Where Your Curriculum Shuts A Door, Open A (YouTube) Window

I first met the Sexy Time in Dewey vloggers in a weekly media workshop I designed as part of my dissertation research aimed to introduce San Diego LGBTQIA youth to video production as a means by which to critically engage with their own life experiences in the context of present and past media representations of Queer life. I arrived at the first session with a carload of equipment borrowed from local universities and a loose curriculum that, as flexible as it was, ultimately needed to be radically readjusted to make the workshop relevant to the young people who showed up to participate.

During our introductions I asked the participants if they had ever endeavored in any kind of media production. Tyler talked about appearing on-camera for his school's TV news program, Pacifica claimed not to have any experience, but when pressed, mentioned that she had made a slideshow for an English class assignment on The Great Gatsby, and Chris shyly suggested that she may have recorded videos of herself performing with her guitar. We were about an hour into the session when another youth from the group turned to them and asked, "wait, don't you guys have a vlog?" Chris responded, "oh, yeah but that's something we just do when we hang out. It doesn't count." The group was convinced of this because they produce their video blog, Sexy Time in Dewey outside of any formal setting, at their own whim, using low-quality consumer technology (a still camera and Roxio software). While the group had never been explicitly discouraged from producing their blog, somewhere along the way they had received the message that spending time posting and commenting on YouTube is not part of the learning process and not only not worthwhile to mention in an educational setting, but something that might be construed by their instructors as a (perhaps embarrassing) waste of time.

Sexy Time in Dewey features seven high school seniors from a wealthy San Diego suburb, who, from within a Mitsubishi Montero (affectionately called "Dewey" for reasons none of the participants can recall or perhaps care to report), discuss the ways in which they are coming to understand and explore their sexual identities. In the spirit of a mobile "coming out" support group, the teens offer up their own experiences as guidance to other young viewers while demonstrating that it is possible to be open about one's sexuality and still find supportive friends.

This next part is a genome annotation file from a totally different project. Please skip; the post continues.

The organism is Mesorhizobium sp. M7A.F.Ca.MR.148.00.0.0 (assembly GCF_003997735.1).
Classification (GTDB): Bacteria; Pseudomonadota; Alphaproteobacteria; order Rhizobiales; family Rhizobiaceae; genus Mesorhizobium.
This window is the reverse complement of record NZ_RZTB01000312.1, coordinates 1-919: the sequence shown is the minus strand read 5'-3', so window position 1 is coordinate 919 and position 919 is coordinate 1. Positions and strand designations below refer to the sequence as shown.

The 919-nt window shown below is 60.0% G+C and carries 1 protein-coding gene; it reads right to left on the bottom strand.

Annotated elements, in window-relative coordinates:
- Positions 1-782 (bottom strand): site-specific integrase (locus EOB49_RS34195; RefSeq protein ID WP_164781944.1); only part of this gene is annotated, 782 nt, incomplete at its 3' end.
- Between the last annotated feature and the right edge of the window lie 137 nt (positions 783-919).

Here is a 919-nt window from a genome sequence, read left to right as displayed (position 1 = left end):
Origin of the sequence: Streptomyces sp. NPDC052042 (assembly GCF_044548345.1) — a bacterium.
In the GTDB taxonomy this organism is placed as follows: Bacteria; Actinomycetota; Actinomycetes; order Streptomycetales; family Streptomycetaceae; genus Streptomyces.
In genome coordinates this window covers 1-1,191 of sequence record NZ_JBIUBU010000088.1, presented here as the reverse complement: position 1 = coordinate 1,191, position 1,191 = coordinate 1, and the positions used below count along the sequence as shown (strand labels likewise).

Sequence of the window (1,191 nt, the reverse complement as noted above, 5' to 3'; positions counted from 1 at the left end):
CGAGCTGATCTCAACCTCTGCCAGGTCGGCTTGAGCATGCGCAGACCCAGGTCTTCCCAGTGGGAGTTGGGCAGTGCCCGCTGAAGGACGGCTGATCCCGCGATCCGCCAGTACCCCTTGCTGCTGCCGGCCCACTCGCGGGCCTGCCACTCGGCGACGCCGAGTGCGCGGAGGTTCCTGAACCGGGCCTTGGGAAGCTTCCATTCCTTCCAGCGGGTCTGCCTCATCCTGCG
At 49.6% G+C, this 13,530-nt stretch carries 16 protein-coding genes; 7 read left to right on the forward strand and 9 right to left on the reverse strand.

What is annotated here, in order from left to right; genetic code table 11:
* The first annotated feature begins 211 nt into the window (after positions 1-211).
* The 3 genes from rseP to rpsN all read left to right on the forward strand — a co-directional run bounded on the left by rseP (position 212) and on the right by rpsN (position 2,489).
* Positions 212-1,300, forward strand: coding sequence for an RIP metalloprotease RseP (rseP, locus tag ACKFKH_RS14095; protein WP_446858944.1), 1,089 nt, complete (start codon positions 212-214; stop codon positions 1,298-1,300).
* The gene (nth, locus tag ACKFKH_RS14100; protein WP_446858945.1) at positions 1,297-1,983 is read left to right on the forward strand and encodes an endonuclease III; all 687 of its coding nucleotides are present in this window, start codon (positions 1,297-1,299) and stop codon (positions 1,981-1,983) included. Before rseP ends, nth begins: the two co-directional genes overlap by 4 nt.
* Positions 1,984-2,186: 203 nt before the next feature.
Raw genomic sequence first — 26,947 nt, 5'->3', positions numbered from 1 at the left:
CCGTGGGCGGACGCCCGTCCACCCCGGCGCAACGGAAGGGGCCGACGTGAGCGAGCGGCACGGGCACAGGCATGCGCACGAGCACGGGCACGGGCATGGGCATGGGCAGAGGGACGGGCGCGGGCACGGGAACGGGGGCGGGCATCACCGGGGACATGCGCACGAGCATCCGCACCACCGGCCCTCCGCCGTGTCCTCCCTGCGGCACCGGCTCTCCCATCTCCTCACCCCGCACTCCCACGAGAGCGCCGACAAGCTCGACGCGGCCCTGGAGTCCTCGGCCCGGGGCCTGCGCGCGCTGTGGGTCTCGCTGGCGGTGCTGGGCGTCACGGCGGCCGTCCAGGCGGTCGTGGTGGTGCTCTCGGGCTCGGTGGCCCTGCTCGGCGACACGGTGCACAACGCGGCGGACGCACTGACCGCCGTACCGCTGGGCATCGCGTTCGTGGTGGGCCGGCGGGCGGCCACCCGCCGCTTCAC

The vlog consists of episodes that are loosely organized around themes such as "Resources," "Labels," "High School" and "Gay Straight Crushes." Chris Holmes, Dewey's owner and in all ways the driving force behind the series, typically initiates the conversation from the front seat while the still camera on her dashboard faces back at the others and records in a series of short clips. Someone in the car will ask a topical question like "what's it like to be gay at school?" and the others will earnestly work out their answers. Their analysis often comes through in their “bloopers,” amidst giggling and talking over each other. "The only reason we are a minority is because there are so many people in the closet," Ashley concludes.

The teens occasionally fall out of the frame to lean on each other, conveying a familiarity and comfort with both themselves and the viewer's gaze that mitigates against the potential for the discussion to seem contrived or didactic. It's like getting a ride to your first day of school with a cool clique of upperclassmen who know the ropes and are excited to be the ones to help ease your transition. "Ask us questions," they plea at the end of one episode. "Give us ideas or comments! It's way too difficult to think of these things!"